I really enjoyed Gretchen Rubin’s account of the year she spent working out how to be happier. Her realisation that “the days are long, but the years are short” led her to take a very organised, well-researched and practical approach to the tricky objective of increasing her happiness levels.
The book offers a whistle-stop tour of ideas and techniques from a wide range of sources which you could then look into more and develop further, depending on which areas inspire you: from mindfulness and spirituality to exercise and diet, from making friends to spending money. Along the way, Gretchen Rubin forms some key theories about the nature of happiness. I found this one particularly useful: “To be happy, I need to think about feeling good, feeling bad and feeling right, in an atmosphere of growth”.
So firstly we need to identify what makes us feel good, bad and right. Obviously, understanding what makes you happy and unhappy is really important, but how much time do we spend considering this? A question that came up for me was: What is fun and how do I have it? Having fun sounds like a key element of happiness and yet I wasn’t even sure how to define it, let alone know when or how I had it… do you need to laugh to have fun? Can you have fun on your own? Can reading a book or watching TV ever be classed as fun? (Some people manage it on Gogglebox…) Similarly, building awareness of what makes you feel bad can lead to motivation to move away from, or develop strategies for dealing with whatever that is. And 'feeling right' is all about living in line with your values - which will be different for everyone - and are very useful when understood.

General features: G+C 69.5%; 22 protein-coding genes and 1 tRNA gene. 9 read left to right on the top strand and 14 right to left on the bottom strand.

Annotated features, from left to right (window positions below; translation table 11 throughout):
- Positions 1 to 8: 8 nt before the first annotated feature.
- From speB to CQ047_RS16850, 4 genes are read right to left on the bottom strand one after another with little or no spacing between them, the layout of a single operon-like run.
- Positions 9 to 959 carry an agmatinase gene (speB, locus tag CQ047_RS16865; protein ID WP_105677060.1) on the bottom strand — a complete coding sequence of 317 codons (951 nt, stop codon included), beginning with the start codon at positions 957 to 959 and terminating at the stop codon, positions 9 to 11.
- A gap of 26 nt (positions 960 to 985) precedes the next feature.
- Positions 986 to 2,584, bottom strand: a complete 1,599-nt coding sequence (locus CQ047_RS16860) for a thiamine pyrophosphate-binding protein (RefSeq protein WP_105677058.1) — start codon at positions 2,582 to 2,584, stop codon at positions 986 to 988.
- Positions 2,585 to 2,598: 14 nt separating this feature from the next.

The “atmosphere of growth” is another interesting concept. We hear lots about mindfulness and living in the present - enjoying now rather than believing you will be happy if/when something happens. But trying to be content in the moment can also make you feel a bit passive, like you should just go with the flow, deal with what happens to you and never try to achieve or change anything. Gretchen Rubin realises that for her at least, it is necessary to have a goal to work towards, but that it is vital to take pleasure in the journey, in the progress towards a goal rather than attaching happiness solely to the achievement of a goal. I found this really useful in terms of coaching, which is usually goal-orientated, and I will certainly be reflecting on how I can support some of the people I work with to enjoy the journey, even if I still haven’t worked out quite how I have fun…